Supreme Court of TexasFeb 16, 1994
868 S.W.2d 318 (Tex. 1994)

No. D-3860.

November 17, 1993. Rehearing Overruled February 16, 1994.

Appeal from the District Court No. 280, Harris County, Tony Lindsay, J.

Martin L. Peterson, Stephenville, for petitioner.

Russell Scott Briggs, Houston, for respondent.

This case presents the issue of what constitutes "filing" a motion for new trial for purposes of calculating the appellate timetable. After a jury trial the trial judge signed a judgment for Gayle Patterson, individually and as next friend of Brandi Istre (Patterson), against Hewell Jamar. The judgment is dated October 16, 1992. On November 12, 1992, counsel for Jamar tendered his motion to the district clerk, who did not "accept" the motion for filing because Jamar had not paid the requisite $15.00 statutory filing fee. Despite its other deficiencies, the clerk file-stamped the motion on November 30, 1992, when the $15.00 filing fee was received.

TEX.GOV'T CODE § 51.317(b).

The motion also failed to conform to the county's local rules because it did not include a proposed order or a submission date, but such local rule requirements may not impose additional restrictions on what constitutes a "filing" under the Texas Rules of Civil Procedure or Rules of Appellate Procedure.

Jamar then filed an appeal bond which was timely if his motion for new trial were timely filed to extend the appellate deadline, but untimely if he were limited to thirty days after judgment. See TEX.R.APP.P. 41(a). The court of appeals, in a two-paragraph unpublished opinion, stated that Jamar's motion was "filed" on November 30, 1992, when it was file-stamped, and dismissed his appeal. The court of appeals did not state either that the file-stamp was controlling or that payment of the filing fee was a requirement for filing, but presumably it impliedly made one or the other of those holdings.

In a long line of cases, this court has held that a document is "filed" when it is tendered to the clerk, or otherwise put under the custody or control of the clerk. Mr. Penguin Tuxedo Rental Sales, Inc. v. NCR Corp., 787 S.W.2d 371, 372 (Tex. 1990); Biffle v. Morton Rubber Indus., Inc., 785 S.W.2d 143 (Tex. 1990); Standard Fire Ins. Co. v. LaCoke, 585 S.W.2d 678, 681 (Tex. 1979). We therefore assume the court of appeals did not mean the file stamp was controlling. That means the court held that payment of the filing fee controlled when the document was "filed" for appellate timetable purposes.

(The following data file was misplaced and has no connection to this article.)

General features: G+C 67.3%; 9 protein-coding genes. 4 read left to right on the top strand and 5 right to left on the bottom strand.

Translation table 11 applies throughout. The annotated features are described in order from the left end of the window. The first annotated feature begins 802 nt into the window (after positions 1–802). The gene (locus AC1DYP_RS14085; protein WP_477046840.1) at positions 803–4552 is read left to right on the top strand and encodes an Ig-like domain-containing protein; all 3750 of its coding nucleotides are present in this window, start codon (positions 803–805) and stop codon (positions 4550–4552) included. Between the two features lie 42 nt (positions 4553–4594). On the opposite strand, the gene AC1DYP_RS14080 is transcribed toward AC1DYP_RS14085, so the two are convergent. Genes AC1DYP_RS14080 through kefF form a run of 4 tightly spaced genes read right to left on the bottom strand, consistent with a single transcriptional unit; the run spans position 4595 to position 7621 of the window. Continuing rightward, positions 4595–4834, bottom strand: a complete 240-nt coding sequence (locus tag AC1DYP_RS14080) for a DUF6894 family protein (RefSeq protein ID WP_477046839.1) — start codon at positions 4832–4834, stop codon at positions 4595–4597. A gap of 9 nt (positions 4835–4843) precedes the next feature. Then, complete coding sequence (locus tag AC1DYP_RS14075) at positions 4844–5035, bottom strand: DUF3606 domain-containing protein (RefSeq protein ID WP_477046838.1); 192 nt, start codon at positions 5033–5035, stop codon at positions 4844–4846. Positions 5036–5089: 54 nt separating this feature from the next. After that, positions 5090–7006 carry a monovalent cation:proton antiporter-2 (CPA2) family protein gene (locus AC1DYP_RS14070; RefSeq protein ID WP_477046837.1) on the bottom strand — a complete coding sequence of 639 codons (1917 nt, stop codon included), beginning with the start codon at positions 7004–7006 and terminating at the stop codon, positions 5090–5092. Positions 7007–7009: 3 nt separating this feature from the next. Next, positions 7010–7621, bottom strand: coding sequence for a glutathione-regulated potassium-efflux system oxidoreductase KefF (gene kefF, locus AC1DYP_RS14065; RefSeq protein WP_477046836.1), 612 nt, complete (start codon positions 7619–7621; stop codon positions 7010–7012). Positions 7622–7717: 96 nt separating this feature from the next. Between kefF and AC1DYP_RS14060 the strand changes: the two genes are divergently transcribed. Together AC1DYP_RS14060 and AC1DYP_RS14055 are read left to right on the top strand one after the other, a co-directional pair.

TEX.R.CIV.P. 329b(a) provides that "[a] motion for new trial, if filed, shall be filed prior to or within thirty days after the judgment or other order complained of is signed." The rule does not define "filed." It is our policy to construe rules reasonably but liberally, when possible, so that the right to appeal is not lost by creating a requirement not absolutely necessary from the literal words of the rule. See McRoberts v. Ryals, 863 S.W.2d 450, 455 (Tex. 1993); Pool v. Ford Motor Co., 715 S.W.2d 629, 632-33 (Tex. 1986). Consistent with that rule and our prior holdings that the date of filing is when the document is first tendered to the clerk, we hold that Jamar's motion for new trial was conditionally filed on November 12, 1992, when he tendered it to the clerk. That date controls for appellate purposes. The filing was completed, as the trial court clerk implicitly recognized, when Jamar paid the filing fee.

The filing is not completed until the fee is paid, and absent emergency or other rare circumstances, the court should not consider it before then.

Without hearing argument, a majority of the court grants the application for writ of error, holds that the date of original tender of the motion for new trial governs for appellate time calculation purposes, reverses the judgment of the court of appeals and remands the cause to that court for further proceedings consistent with this opinion. TEX.R.APP.P. 170.